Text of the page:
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Everything posted by SteveMeckman

  1. Will do, many thanks. I already have a new coolant tank, because I originally thought that was the culprit. While there was still a lot of dampness on the back of the engine, the back and bottom of the coolant tank was completely dry, as was the area directly below it. Still, since I have the part and it's an older car, it won't hurt to replace it. I really appreciate your detailed response.
  2. Thanks. I have a lot of miles on the car and I don't know if the AOS has ever been replaced, so it's probably worth my while if I'm going through all this trouble just to replace it, and some hoses while I'm at it as well. Are there any other obvious failure points in the coolant plumbing system back there, or is the AOS most likely the culprit? Based on where it sounds like it is placed (rear of the engine, on the driver's side), that's where my leak is coming from.
  3. Sorry, the coolant leak is running down the rear of the engine (i.e., the side closest to the front of the car) close to the drivers side. I can see the coolant running down when I'm under the car, I just can't figure out how to access the source. So remove the intake manifold, you say? Other than the AOS, how many connectors are way back there? Can I access them all if I remove the intake manifold, or are there some hose connectors that are completely out of reach? I should probably take a look at the AOS, at least. Oofah, this looks like fun: http://www.renntech.org/forums/index.php/tutorials/article/238-air-oil-separator-replacement-aos/ That should fill up a weekend pretty well.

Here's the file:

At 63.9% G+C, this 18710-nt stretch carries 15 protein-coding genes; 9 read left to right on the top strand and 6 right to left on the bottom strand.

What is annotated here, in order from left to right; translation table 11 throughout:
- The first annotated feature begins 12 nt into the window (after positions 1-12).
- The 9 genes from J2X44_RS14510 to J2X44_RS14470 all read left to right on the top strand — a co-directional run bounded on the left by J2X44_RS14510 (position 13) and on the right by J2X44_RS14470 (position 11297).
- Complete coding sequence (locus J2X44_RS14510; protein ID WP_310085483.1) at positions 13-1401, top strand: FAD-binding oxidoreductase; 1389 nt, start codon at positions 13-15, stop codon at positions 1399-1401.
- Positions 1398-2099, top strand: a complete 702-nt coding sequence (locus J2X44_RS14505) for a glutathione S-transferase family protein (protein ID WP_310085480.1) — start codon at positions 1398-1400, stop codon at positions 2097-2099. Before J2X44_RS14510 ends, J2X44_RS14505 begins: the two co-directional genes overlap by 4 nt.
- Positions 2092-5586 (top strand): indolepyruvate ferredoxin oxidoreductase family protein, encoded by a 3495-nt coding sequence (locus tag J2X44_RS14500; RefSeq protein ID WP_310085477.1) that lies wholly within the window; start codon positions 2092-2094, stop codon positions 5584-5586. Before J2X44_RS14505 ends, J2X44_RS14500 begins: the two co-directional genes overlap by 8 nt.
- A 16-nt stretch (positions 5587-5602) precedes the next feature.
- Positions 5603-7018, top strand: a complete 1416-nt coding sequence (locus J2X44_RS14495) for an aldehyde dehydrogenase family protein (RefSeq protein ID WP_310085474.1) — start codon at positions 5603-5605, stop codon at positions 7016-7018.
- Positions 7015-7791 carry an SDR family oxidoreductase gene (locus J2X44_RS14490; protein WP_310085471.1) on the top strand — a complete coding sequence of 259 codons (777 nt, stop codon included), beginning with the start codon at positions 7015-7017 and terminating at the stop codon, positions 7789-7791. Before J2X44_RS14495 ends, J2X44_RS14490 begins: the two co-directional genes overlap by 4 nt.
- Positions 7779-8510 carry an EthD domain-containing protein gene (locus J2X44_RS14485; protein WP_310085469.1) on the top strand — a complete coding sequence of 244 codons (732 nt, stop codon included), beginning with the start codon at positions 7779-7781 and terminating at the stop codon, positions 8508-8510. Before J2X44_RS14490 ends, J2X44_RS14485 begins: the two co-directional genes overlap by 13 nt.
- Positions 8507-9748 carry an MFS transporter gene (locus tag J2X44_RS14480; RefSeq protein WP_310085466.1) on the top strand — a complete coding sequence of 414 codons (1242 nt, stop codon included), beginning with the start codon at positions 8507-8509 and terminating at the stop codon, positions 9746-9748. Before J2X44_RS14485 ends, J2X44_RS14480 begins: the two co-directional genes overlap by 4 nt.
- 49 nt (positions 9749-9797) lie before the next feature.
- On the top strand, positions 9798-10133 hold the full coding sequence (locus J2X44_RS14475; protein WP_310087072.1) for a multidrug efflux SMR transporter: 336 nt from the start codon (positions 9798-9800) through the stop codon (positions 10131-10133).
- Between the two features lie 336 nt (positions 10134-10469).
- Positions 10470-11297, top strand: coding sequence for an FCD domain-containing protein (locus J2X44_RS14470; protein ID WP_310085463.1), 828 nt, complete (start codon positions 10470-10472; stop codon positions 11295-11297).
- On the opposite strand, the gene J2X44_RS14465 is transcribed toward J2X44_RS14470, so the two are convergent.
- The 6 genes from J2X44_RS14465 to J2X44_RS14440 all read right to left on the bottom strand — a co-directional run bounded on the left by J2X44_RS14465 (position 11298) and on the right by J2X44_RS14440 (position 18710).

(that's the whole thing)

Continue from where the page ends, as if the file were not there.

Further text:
4. I am trying to locate a coolant leak on my '99 996. It is leaking pretty significantly near the rear of the engine (by the timing chain cover, closest to the rear seats), somewhere up here: I have ruled out the expansion tank; I disconnected a few pipes and was able to run my hand all along the back of it and it came back bone dry. Meanwhile I can see rivulets of coolant running down the rear of the engine. I put the car up on jackstands, but visibility up there is extremely limited. I unfortunately do not have access to a lift. I was wondering if there was any way to diagnose/resolve the issue without having to drop the engine. I appreciate any insight into this. Also, I noticed several coolant hoses that disappear into oblivion back there. Where do these hoses connect to on the other side, and is there a way to check these connections?